Supporting LGBT Youth
For more than two decades, True Colors has supported LGBT youth and trained professionals responsible for their care.
|Image Source: True Colors|
When a young person who identifies as lesbian, gay, bisexual or transgender is rejected by family and friends, the toll can be devastating. Self-harm, drug abuse and homelessness become very real risks.
For more than two decades, True Colors has supported LGBT youth to avoid such destructive outcomes.
"Things have come a long way in general, but it depends on who the kids are. The kids who have the support from their family and school do well. For the kids who are rejected, their entire world implodes," said True Colors Executive Director Robin P. McHaelen.
True Colors provides mentors to LGBT youth living in foster care, shelters and group homes under the custody of the Dept. of Children and Families. Many of these youth, said McHaelen, have suffered from abuse and neglect, and they are at a high risk of becoming homeless as soon as they age out of the foster care system.
According to a 2012 study, 40 percent of the youth homeless population identifies as LGBT, and family rejection is leading cause. McHaelen also said that LGBT youth who lack support are also more likely to stay home from school.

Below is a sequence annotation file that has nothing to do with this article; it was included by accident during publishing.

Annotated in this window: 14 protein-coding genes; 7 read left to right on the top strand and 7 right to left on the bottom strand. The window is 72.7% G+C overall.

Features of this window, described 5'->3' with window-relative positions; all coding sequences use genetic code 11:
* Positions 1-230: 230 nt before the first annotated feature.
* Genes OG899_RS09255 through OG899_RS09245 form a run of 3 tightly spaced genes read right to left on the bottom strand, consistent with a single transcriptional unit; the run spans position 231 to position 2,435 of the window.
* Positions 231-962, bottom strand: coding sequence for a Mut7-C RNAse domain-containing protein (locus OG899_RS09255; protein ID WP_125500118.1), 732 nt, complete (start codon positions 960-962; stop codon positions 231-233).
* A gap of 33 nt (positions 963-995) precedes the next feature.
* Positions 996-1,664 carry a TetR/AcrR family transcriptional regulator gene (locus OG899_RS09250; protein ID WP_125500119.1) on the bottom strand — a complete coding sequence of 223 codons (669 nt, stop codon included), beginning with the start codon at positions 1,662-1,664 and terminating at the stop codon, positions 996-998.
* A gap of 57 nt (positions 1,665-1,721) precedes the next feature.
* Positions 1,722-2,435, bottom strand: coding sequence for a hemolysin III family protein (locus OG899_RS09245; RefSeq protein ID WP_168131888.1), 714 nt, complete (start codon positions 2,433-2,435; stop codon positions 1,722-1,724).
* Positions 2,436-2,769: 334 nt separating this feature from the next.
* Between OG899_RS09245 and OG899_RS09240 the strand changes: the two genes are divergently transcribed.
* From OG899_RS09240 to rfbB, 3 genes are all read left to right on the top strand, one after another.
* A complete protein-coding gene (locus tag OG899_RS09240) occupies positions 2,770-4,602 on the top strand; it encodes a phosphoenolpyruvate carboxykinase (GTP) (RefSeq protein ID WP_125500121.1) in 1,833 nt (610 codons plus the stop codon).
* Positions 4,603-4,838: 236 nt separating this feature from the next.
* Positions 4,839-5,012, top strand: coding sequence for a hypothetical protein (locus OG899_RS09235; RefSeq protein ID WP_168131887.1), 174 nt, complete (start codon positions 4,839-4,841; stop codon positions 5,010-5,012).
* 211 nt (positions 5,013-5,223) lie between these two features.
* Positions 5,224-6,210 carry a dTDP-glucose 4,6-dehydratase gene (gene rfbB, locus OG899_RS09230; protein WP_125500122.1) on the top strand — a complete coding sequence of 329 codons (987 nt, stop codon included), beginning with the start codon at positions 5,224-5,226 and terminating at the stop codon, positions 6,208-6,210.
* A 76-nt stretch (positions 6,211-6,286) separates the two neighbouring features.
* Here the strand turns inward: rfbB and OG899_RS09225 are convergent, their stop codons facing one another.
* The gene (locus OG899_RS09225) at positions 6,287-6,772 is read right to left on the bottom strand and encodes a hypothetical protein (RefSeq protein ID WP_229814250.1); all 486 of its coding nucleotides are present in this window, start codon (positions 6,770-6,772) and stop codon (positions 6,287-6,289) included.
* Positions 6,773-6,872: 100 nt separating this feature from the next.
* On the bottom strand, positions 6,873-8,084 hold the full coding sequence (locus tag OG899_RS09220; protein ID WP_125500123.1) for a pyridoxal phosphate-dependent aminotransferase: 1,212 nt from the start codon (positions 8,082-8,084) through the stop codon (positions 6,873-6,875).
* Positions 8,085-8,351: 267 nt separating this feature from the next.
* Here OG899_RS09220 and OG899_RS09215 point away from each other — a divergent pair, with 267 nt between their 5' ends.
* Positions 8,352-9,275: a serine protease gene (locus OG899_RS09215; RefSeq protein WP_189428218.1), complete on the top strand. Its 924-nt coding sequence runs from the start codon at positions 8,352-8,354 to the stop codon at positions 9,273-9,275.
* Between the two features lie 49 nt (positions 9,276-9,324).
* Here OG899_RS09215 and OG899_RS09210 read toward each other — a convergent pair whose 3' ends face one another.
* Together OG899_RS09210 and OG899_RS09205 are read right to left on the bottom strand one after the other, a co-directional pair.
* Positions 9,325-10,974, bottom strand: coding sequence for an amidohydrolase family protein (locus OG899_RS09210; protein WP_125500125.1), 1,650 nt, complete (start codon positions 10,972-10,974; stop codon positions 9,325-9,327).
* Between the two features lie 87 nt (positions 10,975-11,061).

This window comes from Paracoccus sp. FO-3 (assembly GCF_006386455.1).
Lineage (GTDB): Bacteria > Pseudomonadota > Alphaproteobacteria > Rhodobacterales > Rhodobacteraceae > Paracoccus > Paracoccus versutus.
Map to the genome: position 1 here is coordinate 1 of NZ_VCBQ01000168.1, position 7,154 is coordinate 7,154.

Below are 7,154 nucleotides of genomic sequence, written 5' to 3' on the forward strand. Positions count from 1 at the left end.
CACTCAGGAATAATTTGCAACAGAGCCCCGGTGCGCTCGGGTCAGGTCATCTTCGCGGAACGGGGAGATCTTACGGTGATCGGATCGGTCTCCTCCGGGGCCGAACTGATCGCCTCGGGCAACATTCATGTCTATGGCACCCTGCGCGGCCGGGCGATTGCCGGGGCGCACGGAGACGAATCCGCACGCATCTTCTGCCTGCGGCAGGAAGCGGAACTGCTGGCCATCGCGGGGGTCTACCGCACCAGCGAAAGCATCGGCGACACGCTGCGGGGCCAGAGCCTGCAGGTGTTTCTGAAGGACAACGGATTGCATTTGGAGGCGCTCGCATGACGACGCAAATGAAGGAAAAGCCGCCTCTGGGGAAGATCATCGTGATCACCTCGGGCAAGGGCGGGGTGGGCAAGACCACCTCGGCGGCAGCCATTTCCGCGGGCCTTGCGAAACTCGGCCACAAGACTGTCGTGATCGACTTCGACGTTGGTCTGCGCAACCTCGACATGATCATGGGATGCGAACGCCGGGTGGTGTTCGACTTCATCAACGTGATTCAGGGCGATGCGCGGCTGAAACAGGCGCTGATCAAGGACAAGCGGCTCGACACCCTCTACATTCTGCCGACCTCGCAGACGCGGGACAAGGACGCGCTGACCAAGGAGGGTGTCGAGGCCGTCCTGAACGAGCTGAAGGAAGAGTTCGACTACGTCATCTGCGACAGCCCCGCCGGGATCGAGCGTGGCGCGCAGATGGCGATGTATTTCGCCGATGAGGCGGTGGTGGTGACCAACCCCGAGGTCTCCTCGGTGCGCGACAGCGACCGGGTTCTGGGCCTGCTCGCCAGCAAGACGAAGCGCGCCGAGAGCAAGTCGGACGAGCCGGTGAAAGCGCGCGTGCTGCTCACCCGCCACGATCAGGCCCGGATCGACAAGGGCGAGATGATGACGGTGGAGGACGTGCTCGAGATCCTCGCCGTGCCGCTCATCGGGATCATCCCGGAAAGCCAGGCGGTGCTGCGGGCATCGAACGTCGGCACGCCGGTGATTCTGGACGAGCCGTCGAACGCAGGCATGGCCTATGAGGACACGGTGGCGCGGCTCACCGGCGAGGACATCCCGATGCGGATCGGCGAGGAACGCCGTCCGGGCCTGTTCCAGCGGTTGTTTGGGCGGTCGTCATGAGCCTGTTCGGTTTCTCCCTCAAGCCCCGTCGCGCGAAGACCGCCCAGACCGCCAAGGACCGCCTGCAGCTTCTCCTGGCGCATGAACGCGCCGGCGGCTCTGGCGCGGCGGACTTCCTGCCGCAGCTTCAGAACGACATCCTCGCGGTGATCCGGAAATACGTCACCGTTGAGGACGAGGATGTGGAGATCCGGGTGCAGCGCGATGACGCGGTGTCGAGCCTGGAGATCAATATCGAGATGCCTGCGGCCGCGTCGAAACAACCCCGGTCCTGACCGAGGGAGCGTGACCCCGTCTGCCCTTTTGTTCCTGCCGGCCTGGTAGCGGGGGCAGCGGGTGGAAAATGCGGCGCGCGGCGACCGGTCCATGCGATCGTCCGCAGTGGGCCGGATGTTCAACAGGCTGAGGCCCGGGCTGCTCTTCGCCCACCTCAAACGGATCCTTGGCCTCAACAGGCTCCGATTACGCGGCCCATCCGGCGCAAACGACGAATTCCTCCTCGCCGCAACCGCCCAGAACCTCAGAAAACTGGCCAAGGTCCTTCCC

To change these outcomes, True Colors also provides cultural competency training to front-line foster-care case workers, clinicians, educators, and other professionals who work with LGBT youth. Last year it trained more than 5,000 professionals across the state of Connecticut and country, including teachers in Greater New Haven school districts, McHaelen said.
True Colors started in 1994, growing out of a field work project that McHaelen created while pursuing her Master's degree at the University of Connecticut.
"I was motivated by a really crappy adolescence, and I didn't want that for other kids. So I did a needs assessment and found that while there were a hundred organizations in the state that served LGBT adults, there were only two for youth."
McHaelen and a group of volunteers decided to hold a conference on LGBT youth issues, which ended up drawing 250 attendees.
"It was supposed to be a one-time thing, but we were so moved and inspired by the youth that we kept going," McHaelen said.
The conference has since grown to become the largest LGBT youth issues conference in the country, with more than 3,800 people attending this past March.
Now an agency with a half-million dollar annual budget, True Colors receives a third of its funding from DCF, a third from fees for training contracts and conferences and a third from individual donors and foundations.
True Colors has raised about $2,000 through its participation in The Great Give® and has received grant support from The Community Foundation for Greater New Haven for a needs assessment project and a mentoring program to foster environments of acceptance.
While attitudes and policy towards sexual orientation have shifted dramatically in recent years, most visibly with the Supreme Court's ruling on the right to gay marriage, McHaelen said she still encounters resistance from people with entrenched positions.
Did you know?
To find out how you can support the victims of the Orlando tragedy, contact the local community foundation, Central Florida Foundation, or The Center, which supports the Orlando gay, lesbian, bisexual and transgender community.